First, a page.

Bonifacio hits first Opening Day inside-the-park homer since 1968 in Marlins' win

MIAMI -- The major leagues' first inside-the-park homer on Opening Day since 1968 left Emilio Bonifacio a bit winded.

"He came into the dugout, and he was gassed and he couldn't breathe and he was asking people for water," Florida teammate Cody Ross said.

Meanwhile, the crowd kept roaring, so Ross and Dan Uggla gave Bonifacio a push up the steps for the first curtain call of his life.

Bonifacio became a crowd favorite in his Marlins' debut Monday, going 4-for-5 with a thrilling homer in a 12-6 victory over his former team, the Washington Nationals.

Florida also hit three homers over the fence, including Hanley Ramirez's grand slam.

"That's the way you start a season," Ramirez said.

The offense was a bonus coming from Bonifacio, who joined Florida with a reputation as a slick-fielding but light-hitting speedster. It turned out he's fast enough to beat out a homer.

His first big league homer landed short of the warning track but sailed over center fielder Lastings Milledge because he was playing so shallow.

The last inside-the-park home run on Opening Day was hit on April 10, 1968, by Boston's Carl Yastrzemski. Bonifacio said he never heard of the Hall of Famer, but then Yaz probably never heard of the 23-year-old Bonifacio, who's known more for his speed than his bat.

"He's the fastest guy I've ever seen in my life," Ramirez said.

Bonifacio stole three bases and scored all four times he reached. Jorge Cantu and Jeremy Hermida hit Florida's first two homers. Ramirez drove in five runs and Cantu three. Ricky Nolasco (1-0) pitched six innings to win in his first Opening Day start.

The Nationals looked much like the 2008 team that lost 102 games, most in the majors. Starter John Lannan (0-1) departed after three innings trailing 6-1, the bullpen fared no better and a defense that was woeful last year committed two errors.

One bright spot for Washington was the bat of newcomer Adam Dunn, who drove in four runs with a double and a homer.

"I was pretty confident I was going to hit one this year," he said with a laugh.

Bonifacio singled, stole a base and scored in the first, then did it again in the third. But his best moment came with a runner on in the fourth, when he drove Jesus Tavarez's 3-2 pitch to deep center. Milledge retreated and dove but failed to come up with the ball, and Bonifacio flew around the bases and slid home ahead of the throw.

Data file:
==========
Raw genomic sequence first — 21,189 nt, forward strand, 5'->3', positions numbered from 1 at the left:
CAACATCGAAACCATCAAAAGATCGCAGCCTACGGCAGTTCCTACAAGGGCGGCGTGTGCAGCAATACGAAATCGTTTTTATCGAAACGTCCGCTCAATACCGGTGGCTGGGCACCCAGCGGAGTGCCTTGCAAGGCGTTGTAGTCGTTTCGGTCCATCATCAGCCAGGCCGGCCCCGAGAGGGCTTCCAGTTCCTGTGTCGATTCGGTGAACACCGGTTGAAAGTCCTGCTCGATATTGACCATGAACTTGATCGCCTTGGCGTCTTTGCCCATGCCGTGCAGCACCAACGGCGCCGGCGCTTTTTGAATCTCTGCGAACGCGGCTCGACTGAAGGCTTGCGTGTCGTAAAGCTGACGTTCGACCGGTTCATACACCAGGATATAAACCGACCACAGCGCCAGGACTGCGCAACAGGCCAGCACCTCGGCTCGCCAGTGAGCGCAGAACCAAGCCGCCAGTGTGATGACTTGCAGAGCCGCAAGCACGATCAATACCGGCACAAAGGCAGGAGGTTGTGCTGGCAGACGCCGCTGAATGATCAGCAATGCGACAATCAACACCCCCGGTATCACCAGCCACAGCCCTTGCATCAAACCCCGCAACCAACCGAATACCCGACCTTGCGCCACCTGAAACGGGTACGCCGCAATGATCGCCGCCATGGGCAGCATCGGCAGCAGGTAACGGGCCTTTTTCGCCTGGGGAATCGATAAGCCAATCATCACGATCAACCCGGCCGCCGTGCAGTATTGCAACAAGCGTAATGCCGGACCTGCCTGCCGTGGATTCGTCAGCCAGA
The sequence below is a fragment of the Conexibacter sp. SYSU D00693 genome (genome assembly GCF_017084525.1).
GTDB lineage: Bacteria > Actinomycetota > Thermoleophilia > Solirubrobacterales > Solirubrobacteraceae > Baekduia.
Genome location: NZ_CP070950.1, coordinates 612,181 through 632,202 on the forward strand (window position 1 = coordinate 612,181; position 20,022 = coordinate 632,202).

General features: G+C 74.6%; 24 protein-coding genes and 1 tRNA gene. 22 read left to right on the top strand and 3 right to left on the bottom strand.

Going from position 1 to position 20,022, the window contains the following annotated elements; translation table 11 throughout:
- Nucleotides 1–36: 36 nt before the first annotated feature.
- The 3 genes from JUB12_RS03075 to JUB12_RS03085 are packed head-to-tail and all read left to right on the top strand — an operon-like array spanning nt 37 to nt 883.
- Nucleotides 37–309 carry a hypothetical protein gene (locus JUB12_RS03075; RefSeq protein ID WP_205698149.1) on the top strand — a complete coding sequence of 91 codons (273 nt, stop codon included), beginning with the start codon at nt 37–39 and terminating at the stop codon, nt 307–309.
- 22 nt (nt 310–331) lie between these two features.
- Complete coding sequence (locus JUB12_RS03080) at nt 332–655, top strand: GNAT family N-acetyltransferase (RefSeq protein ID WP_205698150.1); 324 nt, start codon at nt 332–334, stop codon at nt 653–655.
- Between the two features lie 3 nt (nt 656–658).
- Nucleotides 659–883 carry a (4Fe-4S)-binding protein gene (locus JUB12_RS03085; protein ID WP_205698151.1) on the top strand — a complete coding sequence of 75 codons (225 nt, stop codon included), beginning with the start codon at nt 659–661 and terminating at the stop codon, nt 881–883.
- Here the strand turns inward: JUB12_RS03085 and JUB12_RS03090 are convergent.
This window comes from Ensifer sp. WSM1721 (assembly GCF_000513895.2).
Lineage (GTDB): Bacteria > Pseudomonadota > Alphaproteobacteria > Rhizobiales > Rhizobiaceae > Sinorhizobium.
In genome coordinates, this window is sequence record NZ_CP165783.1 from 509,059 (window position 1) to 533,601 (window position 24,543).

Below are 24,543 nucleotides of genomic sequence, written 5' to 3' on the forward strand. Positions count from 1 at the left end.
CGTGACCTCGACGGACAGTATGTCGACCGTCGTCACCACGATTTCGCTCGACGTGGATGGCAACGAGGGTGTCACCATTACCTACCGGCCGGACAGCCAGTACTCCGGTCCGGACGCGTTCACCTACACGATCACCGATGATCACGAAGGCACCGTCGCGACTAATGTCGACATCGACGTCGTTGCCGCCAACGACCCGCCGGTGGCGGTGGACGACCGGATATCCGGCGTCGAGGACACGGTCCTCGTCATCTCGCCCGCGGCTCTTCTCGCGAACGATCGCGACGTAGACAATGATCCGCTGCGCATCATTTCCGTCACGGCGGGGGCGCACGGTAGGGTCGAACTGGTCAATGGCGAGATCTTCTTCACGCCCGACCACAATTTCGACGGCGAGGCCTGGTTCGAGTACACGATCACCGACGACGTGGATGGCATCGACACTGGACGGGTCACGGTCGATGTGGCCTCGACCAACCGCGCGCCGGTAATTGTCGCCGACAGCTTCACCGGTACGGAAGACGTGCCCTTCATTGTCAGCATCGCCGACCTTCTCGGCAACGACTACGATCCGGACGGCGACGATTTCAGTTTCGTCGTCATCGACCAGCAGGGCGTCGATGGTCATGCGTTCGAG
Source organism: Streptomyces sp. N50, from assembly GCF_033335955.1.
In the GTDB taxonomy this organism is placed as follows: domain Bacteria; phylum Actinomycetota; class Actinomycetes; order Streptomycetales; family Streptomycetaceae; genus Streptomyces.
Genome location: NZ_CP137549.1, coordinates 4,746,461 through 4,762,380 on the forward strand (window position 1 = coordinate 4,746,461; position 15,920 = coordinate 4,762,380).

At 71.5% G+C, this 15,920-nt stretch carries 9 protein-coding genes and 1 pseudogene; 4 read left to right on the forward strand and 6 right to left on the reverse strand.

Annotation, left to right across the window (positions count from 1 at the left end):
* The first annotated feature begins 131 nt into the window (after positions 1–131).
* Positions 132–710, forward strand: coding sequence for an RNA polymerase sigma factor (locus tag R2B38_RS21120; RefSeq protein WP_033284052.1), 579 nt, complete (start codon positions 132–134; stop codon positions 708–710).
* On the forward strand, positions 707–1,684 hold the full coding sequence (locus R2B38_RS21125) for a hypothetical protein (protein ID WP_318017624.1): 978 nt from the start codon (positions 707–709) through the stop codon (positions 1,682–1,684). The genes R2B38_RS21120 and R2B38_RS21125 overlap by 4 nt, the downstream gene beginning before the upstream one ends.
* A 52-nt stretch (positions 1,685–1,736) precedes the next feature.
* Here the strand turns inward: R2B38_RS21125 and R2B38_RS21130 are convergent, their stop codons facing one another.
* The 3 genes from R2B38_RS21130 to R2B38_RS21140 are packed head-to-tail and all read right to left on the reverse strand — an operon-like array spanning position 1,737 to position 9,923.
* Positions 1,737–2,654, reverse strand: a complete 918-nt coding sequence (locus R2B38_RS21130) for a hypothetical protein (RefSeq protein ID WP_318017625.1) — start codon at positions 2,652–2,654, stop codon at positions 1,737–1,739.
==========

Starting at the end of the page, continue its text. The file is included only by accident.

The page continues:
"Pretty exciting," said Bonifacio, who at first thought Milledge was going to make the catch. "When I saw him start running back I said, 'Oh, he doesn't have it,' so I started running hard."

The cheering crowd of 34,323 held up further play until Bonifacio re-emerged from the dugout with a wave.

"Now for me they think it's fun to watch me," he said.

Bonifacio joined Florida in the November trade that sent outfielder Josh Willingham and left-hander Scott Olsen to Washington. He established career highs in hits and stolen bases.

"Good for him," Nationals manager Manny Acta said. "He deserves a lot. He's not only a great kid, but he also works hard and has a lot of abilities."

Bonifacio made two nice defensive plays at third but committed an error when he whiffed trying to catch a liner by Ryan Zimmerman in the sixth. Dunn followed with a three-run homer to cut the margin to 8-5, but Ramirez dashed the Nationals' hopes for a comeback with a grand slam off Steven Shell in the bottom of the inning.

Nolasco struck out six and allowed five runs, four earned.

Hoping to rely less on the home run this season, the Marlins played small ball to score twice in the first. Bonifacio led off with a single, stole second and came home when left fielder Dunn got a poor jump on John Baker's fly, which landed for a double.

Ramirez sacrificed, giving him one more sacrifice than he had last season. The strategy paid off when Baker scored on Cantu's groundout for a 2-0 lead.

Bonifacio started things again in the third with a single. He took second on a groundout and stole third, allowing Ramirez to squib an RBI double over drawn-in first baseman Nick Johnson.

Cantu followed with a two-run homer, and one out later Hermida also homered for a 6-0 lead. The attendance-challenged Marlins were glad to give the big crowd a lot to cheer about.

"It was a playoff-type atmosphere," Ross said. "We don't get to experience that very often. We gave them a good showing. If I was a fan and this was one of the few games I'd been to, I'd definitely want to come back and watch the Marlins play. It was a lot of fun."

Game notes
Bonifacio's inside-the-park homer was the first for Florida since Ramirez hit one against Cincinnati on Sept. 27, 2006. ... The gametime temperature was 90 degrees. ... Johnson went 1-for-4 playing in his first game in nearly 11 months following a wrist injury. ... The band Chicago performed the national anthem for the first time in its long career. ... Olsen starts on Tuesday after pitching for Florida in 2005-08. "You have relationships with the guys, but once you're on the field, it's business as usual," Olsen said. "It's going to be a typical game."